FIG. 1A shows an image forming apparatus 50, wherein printing is achieved using a wide format inkjet printer. The wide-format image forming apparatus 50 comprises a housing 56, wherein the printing assembly, for example the ink jet printing assembly shown in FIG. 1B is placed. The image forming apparatus 50 also comprises an input station for storing print substrate 58, 59, an output station to collect the print substrate 58, 59 after printing and a cartridge for marking material 70. In FIG. 1A, the output station is embodied as a delivery tray 57. Optionally, the output station may comprise processing means for processing the print substrate 58, 59 after printing, e.g. a roll-up unit, a folder or a puncher. The wide-format image forming apparatus 50 furthermore comprises means for receiving print jobs and optionally means for manipulating print jobs. These means may include a user interface unit 54 and/or a control unit 60, for example a computer.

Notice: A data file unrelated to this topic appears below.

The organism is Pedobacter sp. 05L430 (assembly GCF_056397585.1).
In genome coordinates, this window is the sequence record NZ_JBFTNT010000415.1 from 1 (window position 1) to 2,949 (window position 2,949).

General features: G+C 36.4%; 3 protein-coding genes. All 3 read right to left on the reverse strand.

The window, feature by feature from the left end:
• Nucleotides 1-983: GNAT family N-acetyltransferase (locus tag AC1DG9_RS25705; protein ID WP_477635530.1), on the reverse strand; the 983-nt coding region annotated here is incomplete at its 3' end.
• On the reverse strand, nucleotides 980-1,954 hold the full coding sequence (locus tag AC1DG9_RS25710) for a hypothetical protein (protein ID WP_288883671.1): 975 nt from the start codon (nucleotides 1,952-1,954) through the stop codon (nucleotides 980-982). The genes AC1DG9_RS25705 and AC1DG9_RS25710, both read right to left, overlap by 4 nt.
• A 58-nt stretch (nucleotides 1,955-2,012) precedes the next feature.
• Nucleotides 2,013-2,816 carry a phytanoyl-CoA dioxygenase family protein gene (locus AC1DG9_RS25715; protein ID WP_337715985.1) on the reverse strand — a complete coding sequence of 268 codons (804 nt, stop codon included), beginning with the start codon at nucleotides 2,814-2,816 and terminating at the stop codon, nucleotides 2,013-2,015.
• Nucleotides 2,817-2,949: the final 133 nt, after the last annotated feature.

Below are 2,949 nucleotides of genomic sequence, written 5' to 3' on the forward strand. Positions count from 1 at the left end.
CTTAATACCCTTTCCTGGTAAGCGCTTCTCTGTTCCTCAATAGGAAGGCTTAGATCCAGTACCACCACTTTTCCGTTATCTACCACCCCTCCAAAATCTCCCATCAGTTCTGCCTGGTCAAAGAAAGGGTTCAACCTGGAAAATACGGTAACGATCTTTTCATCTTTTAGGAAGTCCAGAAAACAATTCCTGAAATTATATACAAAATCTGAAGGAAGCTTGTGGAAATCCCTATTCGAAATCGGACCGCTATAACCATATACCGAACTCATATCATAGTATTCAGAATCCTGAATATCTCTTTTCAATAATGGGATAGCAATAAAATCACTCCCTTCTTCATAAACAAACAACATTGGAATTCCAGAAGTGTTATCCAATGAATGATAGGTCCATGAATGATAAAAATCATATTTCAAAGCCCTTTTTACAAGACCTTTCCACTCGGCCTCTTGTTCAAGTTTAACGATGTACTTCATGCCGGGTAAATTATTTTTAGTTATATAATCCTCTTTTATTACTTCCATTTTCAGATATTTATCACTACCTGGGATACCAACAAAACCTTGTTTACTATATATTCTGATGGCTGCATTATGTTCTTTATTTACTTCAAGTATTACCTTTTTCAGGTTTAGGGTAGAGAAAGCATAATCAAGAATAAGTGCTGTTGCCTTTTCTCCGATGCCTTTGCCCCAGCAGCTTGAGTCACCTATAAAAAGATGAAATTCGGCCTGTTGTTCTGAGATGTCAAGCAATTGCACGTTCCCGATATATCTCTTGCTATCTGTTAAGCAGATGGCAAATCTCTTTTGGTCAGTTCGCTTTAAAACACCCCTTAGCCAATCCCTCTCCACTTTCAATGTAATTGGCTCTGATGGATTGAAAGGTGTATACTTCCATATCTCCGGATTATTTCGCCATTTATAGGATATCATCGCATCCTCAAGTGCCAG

Images are printed on a print substrate, for example paper, supplied by a roll 58, 59. The roll 58 is supported on the roll support R1, while the roll 59 is supported on the roll support R2. Alternatively, cut sheet print substrates may be used instead of rolls 58, 59 of print substrate. Printed sheets of the print substrate, cut off from the roll 58, 59, are deposited in the delivery tray 57.

Each one of the marking materials for use in the printing assembly are stored in four cartridges 70 arranged for operatively connection with the respective print heads for supplying marking material to said print heads.